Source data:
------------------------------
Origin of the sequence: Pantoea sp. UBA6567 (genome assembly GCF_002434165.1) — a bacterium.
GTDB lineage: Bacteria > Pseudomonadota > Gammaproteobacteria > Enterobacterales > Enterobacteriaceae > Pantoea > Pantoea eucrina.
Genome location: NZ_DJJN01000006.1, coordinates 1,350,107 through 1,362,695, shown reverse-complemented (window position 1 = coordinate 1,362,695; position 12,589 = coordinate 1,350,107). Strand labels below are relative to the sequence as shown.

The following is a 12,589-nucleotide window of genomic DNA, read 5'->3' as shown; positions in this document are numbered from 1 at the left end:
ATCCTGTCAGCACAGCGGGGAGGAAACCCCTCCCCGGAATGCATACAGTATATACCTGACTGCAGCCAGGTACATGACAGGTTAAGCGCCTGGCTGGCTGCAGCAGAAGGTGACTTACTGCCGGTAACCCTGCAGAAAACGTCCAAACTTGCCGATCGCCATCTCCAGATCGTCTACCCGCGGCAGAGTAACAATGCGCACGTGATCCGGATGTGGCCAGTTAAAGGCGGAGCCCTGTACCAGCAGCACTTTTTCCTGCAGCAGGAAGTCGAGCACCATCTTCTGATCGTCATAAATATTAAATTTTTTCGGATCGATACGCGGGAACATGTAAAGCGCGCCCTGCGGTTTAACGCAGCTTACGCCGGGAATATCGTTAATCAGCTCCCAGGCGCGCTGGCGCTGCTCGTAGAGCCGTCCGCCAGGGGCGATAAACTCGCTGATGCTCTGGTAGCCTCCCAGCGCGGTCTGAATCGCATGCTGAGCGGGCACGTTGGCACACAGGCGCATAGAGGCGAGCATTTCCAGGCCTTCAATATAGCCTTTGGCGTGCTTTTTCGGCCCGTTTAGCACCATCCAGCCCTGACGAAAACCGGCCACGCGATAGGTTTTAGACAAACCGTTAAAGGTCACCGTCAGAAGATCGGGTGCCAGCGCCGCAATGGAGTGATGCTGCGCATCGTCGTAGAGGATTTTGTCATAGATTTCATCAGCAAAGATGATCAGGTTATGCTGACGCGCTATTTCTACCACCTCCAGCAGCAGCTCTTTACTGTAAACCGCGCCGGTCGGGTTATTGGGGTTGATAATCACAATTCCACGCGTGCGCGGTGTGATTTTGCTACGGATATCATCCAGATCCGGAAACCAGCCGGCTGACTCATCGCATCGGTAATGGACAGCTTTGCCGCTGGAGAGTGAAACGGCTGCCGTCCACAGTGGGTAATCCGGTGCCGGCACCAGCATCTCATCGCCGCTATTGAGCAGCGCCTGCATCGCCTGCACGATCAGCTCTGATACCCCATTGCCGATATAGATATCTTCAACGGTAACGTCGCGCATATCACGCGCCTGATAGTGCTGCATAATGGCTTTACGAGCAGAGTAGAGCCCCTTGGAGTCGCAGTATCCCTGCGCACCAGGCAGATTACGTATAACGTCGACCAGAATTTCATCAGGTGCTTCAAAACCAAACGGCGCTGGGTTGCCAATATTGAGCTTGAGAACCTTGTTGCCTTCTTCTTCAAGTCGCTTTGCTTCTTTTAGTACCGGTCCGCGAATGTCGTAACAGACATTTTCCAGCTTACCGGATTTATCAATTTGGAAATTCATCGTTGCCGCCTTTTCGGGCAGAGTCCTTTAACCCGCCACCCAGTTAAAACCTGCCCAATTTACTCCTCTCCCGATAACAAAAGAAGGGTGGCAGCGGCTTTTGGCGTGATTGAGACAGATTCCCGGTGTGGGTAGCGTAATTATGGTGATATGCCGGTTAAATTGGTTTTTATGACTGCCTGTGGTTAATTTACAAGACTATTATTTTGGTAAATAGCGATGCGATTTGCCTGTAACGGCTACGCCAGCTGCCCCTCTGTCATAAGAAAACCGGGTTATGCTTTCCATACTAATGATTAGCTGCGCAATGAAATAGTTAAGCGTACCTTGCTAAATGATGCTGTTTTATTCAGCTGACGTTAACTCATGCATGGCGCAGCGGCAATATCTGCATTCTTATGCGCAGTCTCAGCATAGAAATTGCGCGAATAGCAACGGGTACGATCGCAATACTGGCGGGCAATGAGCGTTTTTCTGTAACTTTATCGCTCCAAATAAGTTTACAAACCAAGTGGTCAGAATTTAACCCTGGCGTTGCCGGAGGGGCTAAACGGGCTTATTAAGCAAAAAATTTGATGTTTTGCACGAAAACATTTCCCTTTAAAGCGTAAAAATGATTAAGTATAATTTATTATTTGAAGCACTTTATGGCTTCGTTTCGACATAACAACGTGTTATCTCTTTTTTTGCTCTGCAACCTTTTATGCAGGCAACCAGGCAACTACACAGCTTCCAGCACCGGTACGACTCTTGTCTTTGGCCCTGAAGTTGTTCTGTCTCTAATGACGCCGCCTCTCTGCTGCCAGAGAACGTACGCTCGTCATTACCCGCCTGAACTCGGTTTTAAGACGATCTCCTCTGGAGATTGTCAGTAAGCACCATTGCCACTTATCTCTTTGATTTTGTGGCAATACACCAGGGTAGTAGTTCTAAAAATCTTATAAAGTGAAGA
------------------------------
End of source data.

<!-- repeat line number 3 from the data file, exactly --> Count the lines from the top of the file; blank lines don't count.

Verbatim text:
Genome location: NZ_DJJN01000006.1, coordinates 1,350,107 through 1,362,695, shown reverse-complemented (window position 1 = coordinate 1,362,695; position 12,589 = coordinate 1,350,107). Strand labels below are relative to the sequence as shown.